Create an Account - Increase your productivity, customize your experience, and engage in information you care about.
The Springfield-Greene County Health Department is saddened to announce the death of a Greene County resident from COVID-19.
Our community lost a woman in her 60s with underlying health conditions who was associated with long-term care.
The Health Department extends our condolences to loved ones at this difficult time.
Twenty COVID-19 deaths have been reported by the Health Department in September. A total of 50 Greene County residents have died from COVID-19.
Who is at risk
The Centers for Disease Control and Prevention have identified some groups as at higher risk for severe health outcomes from COVID-19 as opposed to others.
Those populations include older adults and individuals with conditions that affect their heart, lungs, kidneys or immune system. This includes but is not limited to: cancer, chronic kidney disease, lung disease, obesity, serious heart conditions and diabetes.
Other populations that may be at higher risk for severe symptoms include people who smoke, have asthma, are pregnant or have high blood pressure.
Many in our community have these underlying health issues that could potentially put them at greater risk for COVID-19—for instance, 16% of Greene County residents are 65 or older; 33% are considered obese; and 11% have asthma.
Long-term care in Greene County
The Springfield-Greene County Health Department has worked closely alongside the Missouri Department of Health and Senior Services and with local long-term care facilities to assist with testing, secure Personal Protective Equipment (PPE) and to provide guidance on best practices for disease prevention and containment in an institutional setting.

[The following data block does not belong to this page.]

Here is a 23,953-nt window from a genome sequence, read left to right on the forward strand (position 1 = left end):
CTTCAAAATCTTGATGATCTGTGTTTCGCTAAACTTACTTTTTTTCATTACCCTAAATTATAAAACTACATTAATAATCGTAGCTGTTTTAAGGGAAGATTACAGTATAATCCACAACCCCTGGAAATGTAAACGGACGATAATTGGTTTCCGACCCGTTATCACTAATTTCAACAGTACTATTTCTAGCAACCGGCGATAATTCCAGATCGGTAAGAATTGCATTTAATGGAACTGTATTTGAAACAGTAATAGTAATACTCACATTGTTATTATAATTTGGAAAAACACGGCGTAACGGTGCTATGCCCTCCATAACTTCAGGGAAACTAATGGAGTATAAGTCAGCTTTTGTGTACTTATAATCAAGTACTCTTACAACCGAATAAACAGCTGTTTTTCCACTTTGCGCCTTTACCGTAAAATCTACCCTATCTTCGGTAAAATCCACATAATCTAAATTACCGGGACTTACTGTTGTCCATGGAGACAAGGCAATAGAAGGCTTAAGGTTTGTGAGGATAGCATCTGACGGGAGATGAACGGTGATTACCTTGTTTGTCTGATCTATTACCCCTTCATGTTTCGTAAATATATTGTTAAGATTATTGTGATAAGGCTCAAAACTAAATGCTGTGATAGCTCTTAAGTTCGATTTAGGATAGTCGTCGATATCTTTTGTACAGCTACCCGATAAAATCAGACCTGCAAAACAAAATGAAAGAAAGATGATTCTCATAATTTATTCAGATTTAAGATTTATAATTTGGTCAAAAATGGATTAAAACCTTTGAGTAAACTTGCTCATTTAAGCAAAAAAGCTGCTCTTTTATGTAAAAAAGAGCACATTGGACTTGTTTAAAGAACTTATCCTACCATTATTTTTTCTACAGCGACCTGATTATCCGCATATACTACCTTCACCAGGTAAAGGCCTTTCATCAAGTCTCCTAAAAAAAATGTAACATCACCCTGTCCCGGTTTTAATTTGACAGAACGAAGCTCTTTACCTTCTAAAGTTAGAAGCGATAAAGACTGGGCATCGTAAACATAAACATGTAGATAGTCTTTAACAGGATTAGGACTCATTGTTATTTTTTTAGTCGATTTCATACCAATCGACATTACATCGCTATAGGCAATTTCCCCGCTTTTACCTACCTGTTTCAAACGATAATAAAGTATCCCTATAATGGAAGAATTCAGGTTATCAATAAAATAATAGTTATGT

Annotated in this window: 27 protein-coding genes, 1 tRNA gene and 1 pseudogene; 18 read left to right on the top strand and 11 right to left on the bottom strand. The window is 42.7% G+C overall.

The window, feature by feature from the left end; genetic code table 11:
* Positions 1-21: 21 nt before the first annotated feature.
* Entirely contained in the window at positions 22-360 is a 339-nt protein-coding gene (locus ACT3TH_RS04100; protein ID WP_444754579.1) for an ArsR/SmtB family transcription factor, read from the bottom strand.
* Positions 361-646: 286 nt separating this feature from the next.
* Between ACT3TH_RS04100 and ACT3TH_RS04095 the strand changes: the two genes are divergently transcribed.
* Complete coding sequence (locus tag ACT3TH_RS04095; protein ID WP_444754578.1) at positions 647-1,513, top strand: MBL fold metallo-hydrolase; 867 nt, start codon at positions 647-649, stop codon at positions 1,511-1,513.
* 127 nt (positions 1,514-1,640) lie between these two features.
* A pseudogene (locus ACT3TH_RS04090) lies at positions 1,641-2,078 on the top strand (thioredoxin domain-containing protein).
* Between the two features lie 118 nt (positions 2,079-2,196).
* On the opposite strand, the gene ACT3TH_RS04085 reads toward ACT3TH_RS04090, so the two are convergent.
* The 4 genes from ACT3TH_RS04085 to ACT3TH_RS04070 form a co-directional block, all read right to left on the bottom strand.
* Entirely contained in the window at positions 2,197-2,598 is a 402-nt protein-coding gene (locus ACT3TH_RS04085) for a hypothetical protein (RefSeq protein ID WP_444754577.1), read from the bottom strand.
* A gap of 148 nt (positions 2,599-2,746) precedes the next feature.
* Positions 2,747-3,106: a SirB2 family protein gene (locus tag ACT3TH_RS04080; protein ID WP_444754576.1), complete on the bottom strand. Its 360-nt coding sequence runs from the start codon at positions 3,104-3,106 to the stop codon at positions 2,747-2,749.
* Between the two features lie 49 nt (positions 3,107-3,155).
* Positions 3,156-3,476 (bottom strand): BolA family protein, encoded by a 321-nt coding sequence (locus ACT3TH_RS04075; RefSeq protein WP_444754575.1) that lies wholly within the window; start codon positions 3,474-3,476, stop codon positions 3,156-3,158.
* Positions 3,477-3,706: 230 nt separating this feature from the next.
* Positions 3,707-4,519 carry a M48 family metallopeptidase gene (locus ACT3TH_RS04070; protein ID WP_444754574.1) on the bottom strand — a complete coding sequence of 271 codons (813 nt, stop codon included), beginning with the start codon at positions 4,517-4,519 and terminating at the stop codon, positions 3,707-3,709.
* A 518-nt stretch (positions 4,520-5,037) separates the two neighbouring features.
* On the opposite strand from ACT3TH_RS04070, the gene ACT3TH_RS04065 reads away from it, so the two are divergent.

While it is ultimately DHSS that has the regulatory authority, responsibility and oversight of communicable disease containment in long-term care setting, local public health departments are a partner in serving as a liaison to support the state’s disease prevention strategy. This strategy includes facility-wide testing of staff and residents after a positive test of either a resident or staff, and repeated testing until there are no additional cases.
Long-term care facilities are required to report a positive case among staff or residents to DHSS within 24 hours so guidance can be provided on comprehensive testing, isolation and quarantine instructions, personal protective equipment and staffing. State guidance for long-term care facilities can be found here.
Inquiries from the public can be made by contacting the Health Department’s call center at (417) 874-1211 or by email at [email protected].
Please note that the contact number for media inquiries has changed. Media may now contact the Health Department PIO Team by call or text at 417-380-2556 or email at [email protected].